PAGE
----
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How Little Powder Is Enough?

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I have read your blogs and information but I am still a bit off with this new machine.

Soft water area, very soft I think. Recommended maker dose of say 95ml of powder (non bio) results in the new machine over foaming. I can get a wash down to 2.5ml or 5ml powder used and still get too much foam in the final rinse depending on load. So obviously I have to tailor for the load. Tried another powder and it was worse. Liquid tabs are reasonable on colours but not perfect.

Interestingly the suds come up on the first rinse after the first part of the program pumps out the first time, there are no blockages or restrictions. I worked down from Fairies recommended dose to what I have now. The extra rinses I am having to put in are infuriating.

So, how much is enough? If it is a grain and enough to clean then I am quids in, but used to the old machine using 90 odd ml on a full load.

As an aside I notice the 2 hour 11 minutes has just finished in 40 mins. I am assuming the small load time has been adjusted by the machine.

It is a Miele 3164 if that is any use. I have been in touch with the makers but not much help there. So before I fire off a broadside at them, is this the norm today with new machines and powder?

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Book washing machine & appliance repairs

Ransom Spares

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I've had several people with similar problems of excessive foaming and have written an article about it here - What causes too much foam in the washing machine? However, one or two people seem to have real issues with over foaming, which don't seem to make sense. In discussions I've had in another article regarding poor rinsing it's been mentioned that the presence of "foam" in the rinse water isn't necessarily an indication of soap suds (unless it's obviously white detergent suds) and can be other agents. Also, many washing machines these days are not too good at rinsing which may account for some soap suds in rinse water.

Under dosing can cause big problems not least by allowing a destructive grease and slime to build up inside the machine and hoses. The main thing is to make sure you aren't softening the water any further by using limescale tablets or any other water softening device. Also make sure you use a good fabric conditioner which suppresses foaming too (as mentioned in the linked article).

I wouldn't expect a 2 hour 11 minute wash cycle to legitimately complete in 40 minutes. I'd expect the rinses and spins alone to take that long. Keep an eye on that. Also check the instruction book to see if you can increase the amount of water used in rinses either by customising it, changing a setting, or using an option button.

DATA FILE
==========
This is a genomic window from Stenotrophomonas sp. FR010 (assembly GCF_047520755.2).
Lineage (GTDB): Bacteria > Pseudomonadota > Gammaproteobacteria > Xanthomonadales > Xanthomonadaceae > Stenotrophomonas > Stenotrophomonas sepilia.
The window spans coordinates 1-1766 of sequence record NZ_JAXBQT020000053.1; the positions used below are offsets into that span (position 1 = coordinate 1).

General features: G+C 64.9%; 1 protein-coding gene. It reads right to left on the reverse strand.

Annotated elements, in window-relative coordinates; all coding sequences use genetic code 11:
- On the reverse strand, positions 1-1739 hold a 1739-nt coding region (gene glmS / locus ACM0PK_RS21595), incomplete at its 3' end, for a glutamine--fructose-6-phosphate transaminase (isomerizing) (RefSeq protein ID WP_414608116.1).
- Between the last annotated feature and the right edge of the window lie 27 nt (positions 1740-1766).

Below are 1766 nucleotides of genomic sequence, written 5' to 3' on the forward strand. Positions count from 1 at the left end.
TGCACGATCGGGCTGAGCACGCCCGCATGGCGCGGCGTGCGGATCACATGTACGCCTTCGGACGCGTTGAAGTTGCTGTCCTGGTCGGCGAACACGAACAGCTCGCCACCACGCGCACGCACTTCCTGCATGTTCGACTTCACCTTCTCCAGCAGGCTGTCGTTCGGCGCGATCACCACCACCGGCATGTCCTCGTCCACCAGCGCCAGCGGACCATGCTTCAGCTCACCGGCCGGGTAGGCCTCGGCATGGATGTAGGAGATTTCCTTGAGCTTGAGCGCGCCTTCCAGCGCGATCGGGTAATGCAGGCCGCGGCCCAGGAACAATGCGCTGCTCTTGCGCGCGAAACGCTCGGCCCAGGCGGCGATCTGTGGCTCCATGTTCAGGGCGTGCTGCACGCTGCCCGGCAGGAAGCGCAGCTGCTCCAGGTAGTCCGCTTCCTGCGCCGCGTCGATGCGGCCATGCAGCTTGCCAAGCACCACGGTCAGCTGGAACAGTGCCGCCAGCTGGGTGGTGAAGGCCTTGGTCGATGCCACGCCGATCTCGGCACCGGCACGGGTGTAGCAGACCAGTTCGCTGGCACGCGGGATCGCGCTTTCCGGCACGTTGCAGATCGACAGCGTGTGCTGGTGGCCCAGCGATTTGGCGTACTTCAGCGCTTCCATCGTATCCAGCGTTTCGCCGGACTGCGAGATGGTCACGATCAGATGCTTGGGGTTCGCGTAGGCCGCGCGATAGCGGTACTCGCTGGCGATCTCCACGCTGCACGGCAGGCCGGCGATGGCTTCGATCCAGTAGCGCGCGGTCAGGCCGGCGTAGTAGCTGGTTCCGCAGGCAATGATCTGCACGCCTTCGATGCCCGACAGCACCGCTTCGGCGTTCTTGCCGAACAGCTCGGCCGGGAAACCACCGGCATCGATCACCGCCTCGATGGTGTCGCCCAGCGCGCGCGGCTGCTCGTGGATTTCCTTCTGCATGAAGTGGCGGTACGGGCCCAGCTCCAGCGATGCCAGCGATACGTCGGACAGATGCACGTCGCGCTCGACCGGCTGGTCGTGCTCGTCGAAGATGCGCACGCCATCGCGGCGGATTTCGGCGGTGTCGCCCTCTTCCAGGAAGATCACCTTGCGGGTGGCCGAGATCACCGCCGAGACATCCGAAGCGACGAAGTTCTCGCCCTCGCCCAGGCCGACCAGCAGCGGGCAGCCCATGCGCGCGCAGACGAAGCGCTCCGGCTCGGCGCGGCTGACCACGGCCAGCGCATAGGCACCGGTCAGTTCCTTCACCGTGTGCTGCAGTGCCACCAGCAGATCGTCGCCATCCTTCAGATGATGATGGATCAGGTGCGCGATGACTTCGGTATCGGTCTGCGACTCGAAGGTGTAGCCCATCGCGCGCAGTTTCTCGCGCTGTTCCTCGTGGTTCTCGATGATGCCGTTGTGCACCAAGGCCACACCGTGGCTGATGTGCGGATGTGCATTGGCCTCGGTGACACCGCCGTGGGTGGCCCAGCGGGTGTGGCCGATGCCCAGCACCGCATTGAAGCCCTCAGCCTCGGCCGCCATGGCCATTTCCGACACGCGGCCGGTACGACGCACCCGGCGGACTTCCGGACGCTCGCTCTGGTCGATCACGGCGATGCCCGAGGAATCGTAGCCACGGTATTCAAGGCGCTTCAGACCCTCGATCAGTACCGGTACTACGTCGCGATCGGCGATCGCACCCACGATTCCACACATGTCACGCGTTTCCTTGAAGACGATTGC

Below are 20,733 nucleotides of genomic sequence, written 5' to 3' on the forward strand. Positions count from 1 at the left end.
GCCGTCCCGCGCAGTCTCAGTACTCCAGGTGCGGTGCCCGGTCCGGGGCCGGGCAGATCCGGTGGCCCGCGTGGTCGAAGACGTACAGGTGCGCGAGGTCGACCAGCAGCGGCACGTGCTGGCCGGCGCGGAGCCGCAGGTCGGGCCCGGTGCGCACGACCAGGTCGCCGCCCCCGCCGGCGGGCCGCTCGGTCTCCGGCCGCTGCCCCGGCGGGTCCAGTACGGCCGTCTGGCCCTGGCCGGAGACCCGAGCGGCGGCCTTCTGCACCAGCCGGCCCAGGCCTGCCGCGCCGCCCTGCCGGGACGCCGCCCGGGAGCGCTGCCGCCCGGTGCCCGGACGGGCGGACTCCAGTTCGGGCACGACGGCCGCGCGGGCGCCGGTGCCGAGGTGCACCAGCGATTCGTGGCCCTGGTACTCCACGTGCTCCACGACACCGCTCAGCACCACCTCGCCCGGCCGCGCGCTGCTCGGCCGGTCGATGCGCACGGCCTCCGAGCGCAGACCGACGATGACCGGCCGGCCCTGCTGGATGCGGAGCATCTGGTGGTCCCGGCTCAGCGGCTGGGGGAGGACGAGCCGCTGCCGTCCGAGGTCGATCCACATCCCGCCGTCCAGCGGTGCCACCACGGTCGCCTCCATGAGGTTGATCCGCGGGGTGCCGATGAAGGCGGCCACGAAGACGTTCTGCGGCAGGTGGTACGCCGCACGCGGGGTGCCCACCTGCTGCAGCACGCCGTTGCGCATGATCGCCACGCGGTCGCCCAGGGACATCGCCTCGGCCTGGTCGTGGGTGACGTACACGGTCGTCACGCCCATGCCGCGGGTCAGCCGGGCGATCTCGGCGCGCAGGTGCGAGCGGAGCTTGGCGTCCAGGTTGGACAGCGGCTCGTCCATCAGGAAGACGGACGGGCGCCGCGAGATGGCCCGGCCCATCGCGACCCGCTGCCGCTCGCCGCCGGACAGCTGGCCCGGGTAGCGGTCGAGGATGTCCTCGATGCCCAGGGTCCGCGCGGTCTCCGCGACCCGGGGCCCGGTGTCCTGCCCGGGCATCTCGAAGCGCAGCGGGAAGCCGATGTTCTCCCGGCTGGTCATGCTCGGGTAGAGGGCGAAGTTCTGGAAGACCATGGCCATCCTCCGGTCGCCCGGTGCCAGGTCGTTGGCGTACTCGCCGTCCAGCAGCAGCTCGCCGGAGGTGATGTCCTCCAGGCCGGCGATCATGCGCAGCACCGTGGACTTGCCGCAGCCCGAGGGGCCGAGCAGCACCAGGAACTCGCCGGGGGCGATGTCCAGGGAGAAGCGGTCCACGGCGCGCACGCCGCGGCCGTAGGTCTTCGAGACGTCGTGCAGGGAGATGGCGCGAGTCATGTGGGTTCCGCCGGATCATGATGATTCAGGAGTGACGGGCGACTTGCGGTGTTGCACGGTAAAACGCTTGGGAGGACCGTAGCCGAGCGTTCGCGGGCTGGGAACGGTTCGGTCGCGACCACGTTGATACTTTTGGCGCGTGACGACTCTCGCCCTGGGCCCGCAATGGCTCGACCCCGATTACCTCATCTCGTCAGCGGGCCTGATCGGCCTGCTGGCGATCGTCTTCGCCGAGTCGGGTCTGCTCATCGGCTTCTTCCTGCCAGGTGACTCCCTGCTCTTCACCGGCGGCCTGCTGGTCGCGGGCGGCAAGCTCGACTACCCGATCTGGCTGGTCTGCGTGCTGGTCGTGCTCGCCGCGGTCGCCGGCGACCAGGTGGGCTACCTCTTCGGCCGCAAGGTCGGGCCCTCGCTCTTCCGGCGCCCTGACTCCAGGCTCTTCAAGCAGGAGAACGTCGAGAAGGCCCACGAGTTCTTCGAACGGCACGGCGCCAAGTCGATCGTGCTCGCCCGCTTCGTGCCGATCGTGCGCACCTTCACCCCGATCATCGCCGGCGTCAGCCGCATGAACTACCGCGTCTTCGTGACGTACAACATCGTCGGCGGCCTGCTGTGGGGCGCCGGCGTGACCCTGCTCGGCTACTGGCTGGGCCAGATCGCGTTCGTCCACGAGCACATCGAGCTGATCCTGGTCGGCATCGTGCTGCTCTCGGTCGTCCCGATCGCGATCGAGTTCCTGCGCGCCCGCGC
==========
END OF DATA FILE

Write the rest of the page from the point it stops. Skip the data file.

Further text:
If you are using fabric conditioner make sure it isn't accidentally running into the machine on the first rinse instead of the last, which would also account for some foaming on the first rinses. (Fabric Softener Drains Immediately)


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Warning:  Read this before attempting any diy repairsNo representations or warranties are made (express or implied) as to the reliability, accuracy or completeness of advice. I can't be held liable for any loss arising directly or indirectly from the use of, or any action taken in reliance on, any information on this website, which is given free of charge and in good faith.

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Thanks for the reply.

Not used conditioner for many many years and as we are soft water, no other additives. It seems that an extra two rinses (the rinse only option on the selector) are required when the suds are there. I have read a few American reports that tests have shown that a great saving can be had and no loss of cleaning ability. At this rate a large box will do over 300 or so washes depending on load.

Under dosing does concern me so I popped 60ml as opposed to 90 ml in and achieved the suds from hell at the end, there seems to be a point where it will not trip the alarm but carry on. I did think that perhaps the foam from much reduced quantities was agitated water rather than actual suds but when it is running down the glass like an avalanche on the final spin, then the extra rinses result in suds, I am thinking not?

The 2+ hour wash had three items and I did not press the short wash. 60C, "water plus" used, three pet blankets. "Water plus", that is the system this machine uses for extra water and the user option has been increased as per machine instructions and an engineer called out by Miele did enable the soft water software feature. Whatever that does, it is not a user option and I know not what it is. Niether did the engineer.

So, if a very small amount will clean, I am on a winner. But with such a small amount, it does not seem right though the American papers on seem to indicate it is possible?

The previous machine was many years old.

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The thing about under-dosing is that it doesn't seem to affect wash results but can ruin the machine as described here - What causes washing machine smells?